The Future of Journalism article discusses the growing trends in journalism and examines the current crisis it is currently in. Traditional newspapers are closing and many believe this signals the end of journalism as we know it.
However, some people think the so-called crisis journalism is in might be the best thing to ever happen to it.
Some consider this crisis as a sort of “purgative”. They believe the financial problems and sacking of journalists cleanses the field. Radical millenarians, as James Curran calls them, believe traditional news media only serves to promote the “overdog” and is a threat to true democracy. With traditional journalism being challenged, an opportunity is born for more progressive reporting to begin that were unable to gain footing when leading media conglomerates controlled the field.
More liberal journalism educators believe we are experiencing a news media renaissance for several reasons.
- Old media journalism is only being enriched by the Internet. Journalists now have easy access to lots of information they were unable to so freely find before and can incorporate more news sources into their stories.
- Web-based journalism is seeing an “efflorescence” as a result of the Internet. Bloggers, citizen journalists, and Web-based start-ups are a good thing. With more people reporting news, there will be more information and analysis as 3opposed to the monopoly created by old news media.
- Old and new journalism will come together to create a pro-am (professional-amateur partnership”. This leads to network journalism where members of the public help create the stories. Instead of news coming from only gatekeeper institutions, it is now more open-ended and reciprocal.
This has led to a paradigm shift of news reporting from an industrial model to a networked model based on individual and organized journalistic practices. Media conglomerates do not determine the news anymore in a top-down fashion; the public does in a bottom-up form through the Internet.
The shift in journalism also has affected advertising. Since people are starting to get their news online more than from the newspaper or TV, Internet advertising is dominating because of how cheap and far-reaching it can be.
The article also touches on the fact that traditional journalism is not always as accurate as many believe it to be, considering journalists have to write to short deadlines and report on things they may not be experts on. Curran uses the example of the reason the U.S. invaded Iraq because of the possibility of Saddam Hussein possessing weapons of mass destruction. Since it was widely accepted by official leaders at the time, the news media did not scrutinize this claim as critically as they could have.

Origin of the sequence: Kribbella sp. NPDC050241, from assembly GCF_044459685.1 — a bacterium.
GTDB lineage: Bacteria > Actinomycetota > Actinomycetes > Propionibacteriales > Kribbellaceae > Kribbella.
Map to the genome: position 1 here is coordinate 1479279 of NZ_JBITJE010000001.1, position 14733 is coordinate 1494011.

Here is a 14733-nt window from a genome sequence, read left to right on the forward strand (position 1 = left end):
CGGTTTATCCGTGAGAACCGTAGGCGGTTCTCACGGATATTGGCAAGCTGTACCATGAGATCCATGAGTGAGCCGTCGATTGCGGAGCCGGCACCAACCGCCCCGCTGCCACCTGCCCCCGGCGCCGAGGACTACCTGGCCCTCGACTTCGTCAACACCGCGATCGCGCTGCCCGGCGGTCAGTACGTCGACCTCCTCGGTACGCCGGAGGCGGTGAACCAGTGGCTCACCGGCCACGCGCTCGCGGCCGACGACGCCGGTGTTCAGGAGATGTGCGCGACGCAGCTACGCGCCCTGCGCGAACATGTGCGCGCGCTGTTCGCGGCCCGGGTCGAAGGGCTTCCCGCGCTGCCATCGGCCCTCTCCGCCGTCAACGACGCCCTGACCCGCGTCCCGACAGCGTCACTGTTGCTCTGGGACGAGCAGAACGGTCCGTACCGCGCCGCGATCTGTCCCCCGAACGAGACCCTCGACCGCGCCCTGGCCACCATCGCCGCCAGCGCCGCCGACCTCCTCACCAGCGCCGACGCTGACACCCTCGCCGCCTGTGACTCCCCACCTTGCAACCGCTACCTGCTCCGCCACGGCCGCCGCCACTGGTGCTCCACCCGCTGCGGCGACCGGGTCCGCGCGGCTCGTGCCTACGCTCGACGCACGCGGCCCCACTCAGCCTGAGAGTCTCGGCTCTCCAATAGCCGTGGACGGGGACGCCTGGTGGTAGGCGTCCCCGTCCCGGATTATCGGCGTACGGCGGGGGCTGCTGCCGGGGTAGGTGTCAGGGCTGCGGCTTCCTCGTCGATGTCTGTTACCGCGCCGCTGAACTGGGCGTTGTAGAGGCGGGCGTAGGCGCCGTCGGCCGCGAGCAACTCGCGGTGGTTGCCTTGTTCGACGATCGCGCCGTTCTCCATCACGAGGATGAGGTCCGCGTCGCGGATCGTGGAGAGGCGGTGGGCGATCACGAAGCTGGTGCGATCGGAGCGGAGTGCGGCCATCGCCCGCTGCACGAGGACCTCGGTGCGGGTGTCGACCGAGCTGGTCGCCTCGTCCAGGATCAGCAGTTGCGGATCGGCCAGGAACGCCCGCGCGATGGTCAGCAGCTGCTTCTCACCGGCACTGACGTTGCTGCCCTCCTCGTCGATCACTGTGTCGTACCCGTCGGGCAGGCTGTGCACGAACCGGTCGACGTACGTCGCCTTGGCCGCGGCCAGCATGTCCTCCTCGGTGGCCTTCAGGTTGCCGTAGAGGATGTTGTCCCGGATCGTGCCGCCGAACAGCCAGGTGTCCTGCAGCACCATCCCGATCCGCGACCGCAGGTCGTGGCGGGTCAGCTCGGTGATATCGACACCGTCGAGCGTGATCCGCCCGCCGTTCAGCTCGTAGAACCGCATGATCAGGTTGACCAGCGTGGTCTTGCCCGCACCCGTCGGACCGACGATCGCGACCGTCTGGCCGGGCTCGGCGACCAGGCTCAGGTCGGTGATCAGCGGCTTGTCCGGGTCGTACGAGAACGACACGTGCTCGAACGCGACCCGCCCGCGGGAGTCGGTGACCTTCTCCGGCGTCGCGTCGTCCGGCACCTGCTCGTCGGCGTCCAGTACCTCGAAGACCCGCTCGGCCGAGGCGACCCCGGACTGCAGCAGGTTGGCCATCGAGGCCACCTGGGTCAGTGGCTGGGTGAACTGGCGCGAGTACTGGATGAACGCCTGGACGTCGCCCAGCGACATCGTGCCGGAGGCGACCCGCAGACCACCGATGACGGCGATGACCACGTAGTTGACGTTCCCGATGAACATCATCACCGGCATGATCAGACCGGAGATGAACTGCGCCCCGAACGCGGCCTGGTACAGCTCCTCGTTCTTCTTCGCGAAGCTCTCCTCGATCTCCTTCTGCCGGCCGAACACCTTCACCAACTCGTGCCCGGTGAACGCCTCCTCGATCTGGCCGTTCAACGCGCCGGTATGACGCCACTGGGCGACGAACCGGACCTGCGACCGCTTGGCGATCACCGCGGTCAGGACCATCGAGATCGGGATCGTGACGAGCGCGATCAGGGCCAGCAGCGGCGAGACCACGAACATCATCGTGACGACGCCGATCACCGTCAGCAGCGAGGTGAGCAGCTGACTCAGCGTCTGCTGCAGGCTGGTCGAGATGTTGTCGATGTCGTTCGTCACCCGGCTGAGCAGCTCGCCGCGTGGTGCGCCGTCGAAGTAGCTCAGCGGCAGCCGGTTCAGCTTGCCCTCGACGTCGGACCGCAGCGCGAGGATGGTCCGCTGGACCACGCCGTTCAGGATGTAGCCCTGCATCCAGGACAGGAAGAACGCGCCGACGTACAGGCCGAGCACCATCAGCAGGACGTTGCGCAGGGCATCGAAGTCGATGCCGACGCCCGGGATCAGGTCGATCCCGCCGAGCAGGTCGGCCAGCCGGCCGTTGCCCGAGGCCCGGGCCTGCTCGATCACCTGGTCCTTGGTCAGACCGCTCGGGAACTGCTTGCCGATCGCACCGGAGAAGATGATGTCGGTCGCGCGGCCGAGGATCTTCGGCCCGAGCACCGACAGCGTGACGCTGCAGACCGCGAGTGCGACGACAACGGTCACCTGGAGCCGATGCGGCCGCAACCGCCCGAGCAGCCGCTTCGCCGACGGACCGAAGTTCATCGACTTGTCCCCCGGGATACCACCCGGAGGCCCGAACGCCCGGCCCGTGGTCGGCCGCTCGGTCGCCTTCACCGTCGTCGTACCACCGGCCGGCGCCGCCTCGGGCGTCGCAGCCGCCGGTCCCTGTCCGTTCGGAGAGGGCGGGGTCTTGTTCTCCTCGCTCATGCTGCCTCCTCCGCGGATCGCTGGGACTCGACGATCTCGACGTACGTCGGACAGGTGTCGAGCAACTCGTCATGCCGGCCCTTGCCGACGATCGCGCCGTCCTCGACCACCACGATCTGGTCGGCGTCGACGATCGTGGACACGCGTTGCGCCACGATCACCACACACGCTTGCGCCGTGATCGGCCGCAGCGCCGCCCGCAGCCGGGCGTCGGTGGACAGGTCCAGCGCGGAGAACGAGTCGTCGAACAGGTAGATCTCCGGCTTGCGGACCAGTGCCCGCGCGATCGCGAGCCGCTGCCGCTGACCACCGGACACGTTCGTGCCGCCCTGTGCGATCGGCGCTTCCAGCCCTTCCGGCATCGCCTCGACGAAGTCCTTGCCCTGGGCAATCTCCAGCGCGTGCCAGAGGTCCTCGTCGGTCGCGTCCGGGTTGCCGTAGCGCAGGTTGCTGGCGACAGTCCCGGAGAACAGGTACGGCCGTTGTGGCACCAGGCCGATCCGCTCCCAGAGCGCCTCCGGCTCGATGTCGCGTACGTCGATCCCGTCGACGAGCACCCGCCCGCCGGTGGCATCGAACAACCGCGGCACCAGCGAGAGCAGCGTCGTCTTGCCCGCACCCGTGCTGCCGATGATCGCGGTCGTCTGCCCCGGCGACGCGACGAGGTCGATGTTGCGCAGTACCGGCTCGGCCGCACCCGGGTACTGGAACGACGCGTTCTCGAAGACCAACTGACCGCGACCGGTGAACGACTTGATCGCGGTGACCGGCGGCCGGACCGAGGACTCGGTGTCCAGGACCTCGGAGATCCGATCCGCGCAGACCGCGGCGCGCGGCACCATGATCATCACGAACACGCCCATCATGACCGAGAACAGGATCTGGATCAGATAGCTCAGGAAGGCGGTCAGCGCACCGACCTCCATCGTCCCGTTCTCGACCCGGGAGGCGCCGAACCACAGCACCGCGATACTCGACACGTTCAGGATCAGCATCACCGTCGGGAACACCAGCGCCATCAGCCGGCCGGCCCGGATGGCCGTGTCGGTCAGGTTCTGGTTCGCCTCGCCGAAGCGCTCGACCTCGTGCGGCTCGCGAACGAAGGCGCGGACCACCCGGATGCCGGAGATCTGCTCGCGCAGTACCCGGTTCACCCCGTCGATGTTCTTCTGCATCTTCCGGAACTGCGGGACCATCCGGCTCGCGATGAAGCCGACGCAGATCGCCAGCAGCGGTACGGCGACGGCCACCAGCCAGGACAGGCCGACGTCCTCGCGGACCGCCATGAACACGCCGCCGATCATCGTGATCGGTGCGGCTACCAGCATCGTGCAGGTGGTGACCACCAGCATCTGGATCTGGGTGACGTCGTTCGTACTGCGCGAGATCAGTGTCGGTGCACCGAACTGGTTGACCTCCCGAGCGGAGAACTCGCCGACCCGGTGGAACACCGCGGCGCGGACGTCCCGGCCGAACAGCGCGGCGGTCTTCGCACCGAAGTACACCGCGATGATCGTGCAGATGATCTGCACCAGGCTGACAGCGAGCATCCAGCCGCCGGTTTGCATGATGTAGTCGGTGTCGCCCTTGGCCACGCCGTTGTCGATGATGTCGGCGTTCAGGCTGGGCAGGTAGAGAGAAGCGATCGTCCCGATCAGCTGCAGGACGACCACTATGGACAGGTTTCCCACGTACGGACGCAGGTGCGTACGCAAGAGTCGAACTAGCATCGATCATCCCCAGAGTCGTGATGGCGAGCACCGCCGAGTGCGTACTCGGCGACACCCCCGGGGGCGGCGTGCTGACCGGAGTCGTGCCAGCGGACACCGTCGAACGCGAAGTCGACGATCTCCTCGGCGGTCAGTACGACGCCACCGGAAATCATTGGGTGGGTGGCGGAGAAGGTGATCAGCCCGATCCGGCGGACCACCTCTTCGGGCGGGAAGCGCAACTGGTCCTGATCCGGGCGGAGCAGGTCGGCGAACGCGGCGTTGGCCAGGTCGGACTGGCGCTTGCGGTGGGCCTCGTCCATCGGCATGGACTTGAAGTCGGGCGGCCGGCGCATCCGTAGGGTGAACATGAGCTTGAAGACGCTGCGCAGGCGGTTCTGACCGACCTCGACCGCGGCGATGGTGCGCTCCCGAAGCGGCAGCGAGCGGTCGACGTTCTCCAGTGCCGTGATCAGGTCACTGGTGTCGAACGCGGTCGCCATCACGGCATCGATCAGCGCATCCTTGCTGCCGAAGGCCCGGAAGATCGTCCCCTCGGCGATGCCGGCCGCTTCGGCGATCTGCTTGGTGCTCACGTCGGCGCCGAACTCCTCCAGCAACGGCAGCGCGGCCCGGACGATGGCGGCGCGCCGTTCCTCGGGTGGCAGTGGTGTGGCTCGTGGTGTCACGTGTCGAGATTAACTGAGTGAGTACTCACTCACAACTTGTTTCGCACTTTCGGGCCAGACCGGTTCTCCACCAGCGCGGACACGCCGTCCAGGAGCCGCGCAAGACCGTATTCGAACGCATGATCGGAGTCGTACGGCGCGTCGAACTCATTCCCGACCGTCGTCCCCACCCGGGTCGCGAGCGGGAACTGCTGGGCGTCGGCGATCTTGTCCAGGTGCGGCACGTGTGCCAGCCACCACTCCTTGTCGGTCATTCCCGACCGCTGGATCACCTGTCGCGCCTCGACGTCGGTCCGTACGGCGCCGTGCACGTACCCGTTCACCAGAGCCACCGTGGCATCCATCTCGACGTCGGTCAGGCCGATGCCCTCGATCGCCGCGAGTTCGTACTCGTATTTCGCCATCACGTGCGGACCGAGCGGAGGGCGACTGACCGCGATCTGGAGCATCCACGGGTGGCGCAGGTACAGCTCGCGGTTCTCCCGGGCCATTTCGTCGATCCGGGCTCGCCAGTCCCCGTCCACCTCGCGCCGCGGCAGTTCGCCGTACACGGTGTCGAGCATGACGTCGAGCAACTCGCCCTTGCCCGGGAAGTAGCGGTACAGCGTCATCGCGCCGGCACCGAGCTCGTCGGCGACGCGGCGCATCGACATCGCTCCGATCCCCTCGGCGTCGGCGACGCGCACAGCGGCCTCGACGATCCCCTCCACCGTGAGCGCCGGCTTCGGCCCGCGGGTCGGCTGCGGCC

- Do you believe journalism is moving in a positive direction where ordinary people have the power to shape the future, or is this shift away from traditional news norms a bad thing?
- What are some of the ways that we as members of the public could play a part in creating the news?
The Pew Center article summarized the ways that people are getting their news online. It has been shown that most Americans get some kind of news online during a typical day, but there is confusion in how best to measure the count. What is the most important way to measure it? Is it the total amount of unique visitors, the number of page views, time per visit, etc.?
Online news is continually moving forward. Many people now get news on their cell phones and even use social networking sites for news. New forms of communication are constantly being taken advantage of by people who want to get their news in the easiest, most convenient way.
As the public moves ahead with their quest to find news in different ways, players in the media sector are trying to figure out whether to work together or stay competitive. Americans are using digital technology to acquire news from several different platforms. These people are called “news grazers” who graze from online to TV to print to find news.
Economic models are being questioned as news media organizations are trying to figure out the best way to replace revenue lost from other sectors. Many sites are online only, and direct users to news instead of providing it themselves. The difference between popularity and social importance is a complicated and relevant issue that news organizations are trying to solve.
- How do you get your news? Has the way you find news changed in the last few years, months, weeks, etc? How?
Clay Shirky focuses on the prevalence of “user generated content” from social media sites in his book Here Comes Everybody. Shirky states that this is not “just the output of ordinary people with access to creative tools like word processors…it requires access to re-creative tools as well…that provide those same people with the ability to distribute their creations to others” (83). He cites Livejournal, Youtube, Myspace, Flickr, and Xanga as examples.
While I wouldn’t necessarily consider this to be “online journalism,” Shirky does provide a good foundation for further exploring said journalism. He juxtaposes the “neatness of traditional media” vs. “messiness of social media,” which I feel is the exact combination of these popular online journalism sites (96).